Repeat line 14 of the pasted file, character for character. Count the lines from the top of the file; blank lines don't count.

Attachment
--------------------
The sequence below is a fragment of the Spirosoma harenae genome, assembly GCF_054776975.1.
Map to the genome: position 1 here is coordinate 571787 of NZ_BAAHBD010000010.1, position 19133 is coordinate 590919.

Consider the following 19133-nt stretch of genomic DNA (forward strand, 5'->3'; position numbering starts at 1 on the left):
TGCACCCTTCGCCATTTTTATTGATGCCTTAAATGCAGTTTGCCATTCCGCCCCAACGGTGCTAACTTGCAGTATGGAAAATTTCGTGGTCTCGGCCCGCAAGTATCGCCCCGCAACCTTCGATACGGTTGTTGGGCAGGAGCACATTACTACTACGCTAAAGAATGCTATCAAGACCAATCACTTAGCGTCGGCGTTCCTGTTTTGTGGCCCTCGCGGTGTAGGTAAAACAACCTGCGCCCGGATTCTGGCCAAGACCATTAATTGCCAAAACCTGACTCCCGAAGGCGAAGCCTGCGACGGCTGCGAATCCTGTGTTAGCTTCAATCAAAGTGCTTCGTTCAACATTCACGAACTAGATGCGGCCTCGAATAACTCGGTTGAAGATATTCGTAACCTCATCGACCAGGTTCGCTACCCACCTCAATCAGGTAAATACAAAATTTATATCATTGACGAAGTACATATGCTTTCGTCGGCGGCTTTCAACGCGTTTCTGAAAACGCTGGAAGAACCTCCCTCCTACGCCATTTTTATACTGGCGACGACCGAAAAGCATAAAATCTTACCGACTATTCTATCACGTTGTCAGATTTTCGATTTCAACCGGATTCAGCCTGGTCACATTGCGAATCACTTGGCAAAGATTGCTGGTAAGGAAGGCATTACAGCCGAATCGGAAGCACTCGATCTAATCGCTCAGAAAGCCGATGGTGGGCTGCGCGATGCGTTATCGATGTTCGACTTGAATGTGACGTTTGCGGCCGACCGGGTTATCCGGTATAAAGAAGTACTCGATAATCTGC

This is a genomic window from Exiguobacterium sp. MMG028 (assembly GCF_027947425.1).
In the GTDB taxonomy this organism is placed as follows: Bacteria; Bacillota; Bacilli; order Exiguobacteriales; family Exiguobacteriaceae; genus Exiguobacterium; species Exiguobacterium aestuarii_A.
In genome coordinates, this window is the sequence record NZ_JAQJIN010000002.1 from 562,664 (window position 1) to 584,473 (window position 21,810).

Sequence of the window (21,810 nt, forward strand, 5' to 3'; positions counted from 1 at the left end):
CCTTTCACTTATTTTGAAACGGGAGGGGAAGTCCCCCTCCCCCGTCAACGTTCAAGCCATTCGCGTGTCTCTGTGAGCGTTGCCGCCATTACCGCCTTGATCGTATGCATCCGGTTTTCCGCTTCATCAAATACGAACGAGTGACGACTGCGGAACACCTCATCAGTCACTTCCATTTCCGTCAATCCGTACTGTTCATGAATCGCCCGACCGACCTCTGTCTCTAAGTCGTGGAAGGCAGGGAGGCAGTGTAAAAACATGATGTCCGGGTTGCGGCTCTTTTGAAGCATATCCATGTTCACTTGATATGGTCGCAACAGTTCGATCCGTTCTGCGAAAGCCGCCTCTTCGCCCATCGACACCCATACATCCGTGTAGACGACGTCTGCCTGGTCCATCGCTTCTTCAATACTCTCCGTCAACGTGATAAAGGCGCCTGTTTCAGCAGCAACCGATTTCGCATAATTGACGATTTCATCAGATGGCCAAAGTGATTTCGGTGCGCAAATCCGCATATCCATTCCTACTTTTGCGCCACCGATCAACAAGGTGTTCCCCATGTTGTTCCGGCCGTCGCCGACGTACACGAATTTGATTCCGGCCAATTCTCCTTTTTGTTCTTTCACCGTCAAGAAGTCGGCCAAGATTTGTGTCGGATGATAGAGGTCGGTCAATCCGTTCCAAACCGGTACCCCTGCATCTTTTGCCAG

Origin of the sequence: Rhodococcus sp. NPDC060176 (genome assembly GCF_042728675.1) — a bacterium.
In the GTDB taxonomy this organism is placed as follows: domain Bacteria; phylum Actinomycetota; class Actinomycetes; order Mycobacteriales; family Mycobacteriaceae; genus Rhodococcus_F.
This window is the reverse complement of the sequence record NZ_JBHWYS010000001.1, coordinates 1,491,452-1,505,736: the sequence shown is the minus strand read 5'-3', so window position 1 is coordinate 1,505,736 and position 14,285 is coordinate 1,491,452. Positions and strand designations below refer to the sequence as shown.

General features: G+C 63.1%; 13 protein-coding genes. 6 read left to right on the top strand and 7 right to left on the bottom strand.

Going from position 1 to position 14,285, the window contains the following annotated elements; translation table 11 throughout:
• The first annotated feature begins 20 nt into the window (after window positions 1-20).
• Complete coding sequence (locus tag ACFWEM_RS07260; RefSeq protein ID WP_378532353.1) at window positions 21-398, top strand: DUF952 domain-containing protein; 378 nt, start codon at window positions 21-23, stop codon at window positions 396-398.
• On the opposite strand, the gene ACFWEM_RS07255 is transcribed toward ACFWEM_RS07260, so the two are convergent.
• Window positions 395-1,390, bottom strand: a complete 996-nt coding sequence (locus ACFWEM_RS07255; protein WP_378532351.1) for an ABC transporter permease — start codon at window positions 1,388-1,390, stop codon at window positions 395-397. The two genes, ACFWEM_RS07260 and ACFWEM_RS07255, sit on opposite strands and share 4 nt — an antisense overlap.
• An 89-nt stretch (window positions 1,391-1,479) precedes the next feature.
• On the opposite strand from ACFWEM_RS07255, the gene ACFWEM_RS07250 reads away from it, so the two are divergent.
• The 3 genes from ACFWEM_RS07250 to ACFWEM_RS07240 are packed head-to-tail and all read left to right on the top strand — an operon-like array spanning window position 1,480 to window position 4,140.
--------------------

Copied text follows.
Going from position 1 to position 14,285, the window contains the following annotated elements; translation table 11 throughout: